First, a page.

NVMe vs SATA SSD Real World Performance


Ian

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Do we have any members here using NVMe drives for their boot/OS drive? I've had an old Intel 240GB SSD for something like 6 years now, and as soon as the next generation of Ryzen CPUs is released, I'll be upgrading.

I'll definitely go for an NVMe for the OS drive, but I'm interested in how much of a performance difference people have found vs a SATA SSD. I use NVMe drives as cache on a server, but that is my only experience of them so far.

Any thoughts from 1st hand experience?
 
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Would you be able to run your own benchmarks using free software? Unless you have some apps that you've paid for that could do the job.
 

muckshifter

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I have an M.2, which is supposed to be NVME, but I think it's just SATA ... I "see" no difference between it and the SSD. Both Samsung EVO range.

No benchmarks conducted. It's bloody quick, that'll do me. I'm not needing the fasted drive on the planet. :D

EDIT:
just checked, it's a 3D VNAND.
 
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Ian

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Would you be able to run your own benchmarks using free software? Unless you have some apps that you've paid for that could do the job.
I would do if I had an NVMe drive I could use on my PC, unfortunately the only one I have is used as a cache drive on a server that I can't remove. Once I do finally get an NVMe drive, I'll post some benchmarks here :).

I have an M.2, which is supposed to be NVME, but I think it's just SATA ... I "see" no difference between it and the SSD. Both Samsung EVO range.

No benchmarks conducted. It's bloody quick, that'll do me. I'm not needing the fasted drive on the planet. :D

EDIT:
just checked, it's a 3D VNAND.
Is that the Samsung Evo 850? If so, I think it's a SATA m.2. Still damn fast ;).
 

muckshifter

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Is that the Samsung Evo 850? If so, I think it's a SATA m.2. Still damn fast ;).
yup, the 950s are NVME ... and yes, still FAST!! :cheers:
 
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Abarbarian

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floppybootstomp

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I have an NVME drive in my main machine and all the time I've been using it I didn't realise what it was, I thought it was a plain old SATA M.2 SSD.

How did I find out? I thought I'd change my main drive so purchased an M.2 SSD and carried out a fresh install of Windows 10. This install went without problems except that it was an overnight process for Win 10 to install the million and one updates/new builds.

Right from the start I noticed a hit in performance, it was decidedly slower. It also froze frequently and games also took a hit in performance. When I eventually decided to have a look at the drive I'd removed there were the letters 'NVME'. Cue me slapping forehead with palm and exclaiming 'Doh'.

So I put the original drive back - luckily I hadn't formatted it - and all was hunky dory again.

What surprised me was how much difference it made and an ordinary M.2 SSD did not run well with my setup. Here's the specs of that machine:

Intel i5 Coffee Lake 6 core 3.6Ghz
16Gb DDR4 RAM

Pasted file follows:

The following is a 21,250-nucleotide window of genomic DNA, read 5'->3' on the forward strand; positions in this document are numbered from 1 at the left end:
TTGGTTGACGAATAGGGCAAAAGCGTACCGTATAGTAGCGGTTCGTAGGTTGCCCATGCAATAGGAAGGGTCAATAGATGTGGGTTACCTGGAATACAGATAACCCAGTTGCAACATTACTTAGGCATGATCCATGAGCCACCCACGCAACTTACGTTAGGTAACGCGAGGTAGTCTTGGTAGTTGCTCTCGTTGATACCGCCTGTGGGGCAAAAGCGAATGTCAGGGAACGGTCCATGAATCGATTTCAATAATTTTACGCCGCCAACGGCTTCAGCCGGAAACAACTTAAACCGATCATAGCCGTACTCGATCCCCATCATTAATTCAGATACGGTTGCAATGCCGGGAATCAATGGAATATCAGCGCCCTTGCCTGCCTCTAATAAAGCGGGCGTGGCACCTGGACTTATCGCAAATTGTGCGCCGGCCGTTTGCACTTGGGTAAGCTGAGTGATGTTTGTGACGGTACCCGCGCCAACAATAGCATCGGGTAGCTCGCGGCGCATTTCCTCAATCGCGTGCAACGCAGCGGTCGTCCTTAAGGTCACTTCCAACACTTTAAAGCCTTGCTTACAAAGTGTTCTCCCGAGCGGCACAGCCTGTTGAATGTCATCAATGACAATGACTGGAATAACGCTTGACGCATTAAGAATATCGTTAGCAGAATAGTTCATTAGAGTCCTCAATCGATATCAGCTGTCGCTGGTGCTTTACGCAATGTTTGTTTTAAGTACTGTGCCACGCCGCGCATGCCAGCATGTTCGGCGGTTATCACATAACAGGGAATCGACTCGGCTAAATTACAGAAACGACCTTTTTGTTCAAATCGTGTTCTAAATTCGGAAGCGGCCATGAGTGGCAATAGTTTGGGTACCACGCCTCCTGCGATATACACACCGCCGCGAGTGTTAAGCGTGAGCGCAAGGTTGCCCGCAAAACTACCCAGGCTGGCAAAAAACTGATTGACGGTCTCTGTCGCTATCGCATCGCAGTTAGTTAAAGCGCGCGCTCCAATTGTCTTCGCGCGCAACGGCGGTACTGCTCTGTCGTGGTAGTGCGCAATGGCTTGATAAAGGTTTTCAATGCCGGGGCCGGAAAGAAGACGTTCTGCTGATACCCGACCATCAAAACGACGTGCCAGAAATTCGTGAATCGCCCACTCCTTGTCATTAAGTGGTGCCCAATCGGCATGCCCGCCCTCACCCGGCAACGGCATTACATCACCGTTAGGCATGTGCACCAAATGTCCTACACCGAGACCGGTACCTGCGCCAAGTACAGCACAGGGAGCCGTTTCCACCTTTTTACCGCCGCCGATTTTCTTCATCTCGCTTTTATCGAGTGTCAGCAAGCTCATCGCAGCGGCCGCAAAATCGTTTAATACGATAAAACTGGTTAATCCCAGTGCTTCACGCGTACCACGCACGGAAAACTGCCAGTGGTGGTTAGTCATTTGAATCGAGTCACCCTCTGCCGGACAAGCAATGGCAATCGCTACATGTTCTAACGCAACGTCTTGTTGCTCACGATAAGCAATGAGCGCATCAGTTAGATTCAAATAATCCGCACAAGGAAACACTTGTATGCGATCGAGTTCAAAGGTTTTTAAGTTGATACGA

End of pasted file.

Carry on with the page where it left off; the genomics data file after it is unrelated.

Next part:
MSI Z370-A Pro Motherboard
MSI GTX 1060 6Gb Graphics card.

The new M.2 SSD is now housed in an external 2.5" type housing and being used for external storage.
 

Ian

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That is strange, I wonder why the SATA m.2. was so slow? It should be slower, but not anywhere near that bad. It looks like if you use a SATA drive in the m.2. slot on that motherboard then it would disable the drive using the SATA1 header - did you happen to have anything plugged in to this at the time. I wonder if that could be causing the problem.
 
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floppybootstomp

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It was very odd, performance was actually so bad I thought I may have been infected with a virus.

The motherboard has just the one M.2 slot and in each config had either the original NVME SSD or the newer m.2 SSD both of which worked alongside a couple of SATA HDDs, 4Tb & 2Tb which together with a Pioneer Bluray BDRW drive were connected to the regular SATA ports.

No external drives connected throughout all of this activity.
 

Ian

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It may be worth looking inside the case and see if any of the HDD SATA cables are connected to the port marked SATA 1, as that could be the culprit. If so, try moving the cable from SATA 1 to something else and see if that improves the m.2. SATA performance. It's a shot in the dark, but it could explain it. Then again, if you're happy with how things are, may be not worth the hassle.
 
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I have the Samsung Evo 960 M.2 NVME drive as the sole drive in my machine - pictured below, its the one that goes straight into the motherboard. Tiny little thing.

It flies. As for actual metrics comparing difference over a regular SSD I wouldn't be able to say, but if I click something things happen generally immediately.

 
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Ian

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You appear to have a motherboard attached to your cooler :lol:. What a beast :thumb:

I think I'm going to go for one of the Samsung NVMEs once I upgrade :).
 

Abarbarian

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You appear to have a motherboard attached to your cooler :lol:. What a beast :thumb:

I think I'm going to go for one of the Samsung NVMEs once I upgrade :).
Bet that cooler runs quiet with that Arctic fan.

:cool:
 
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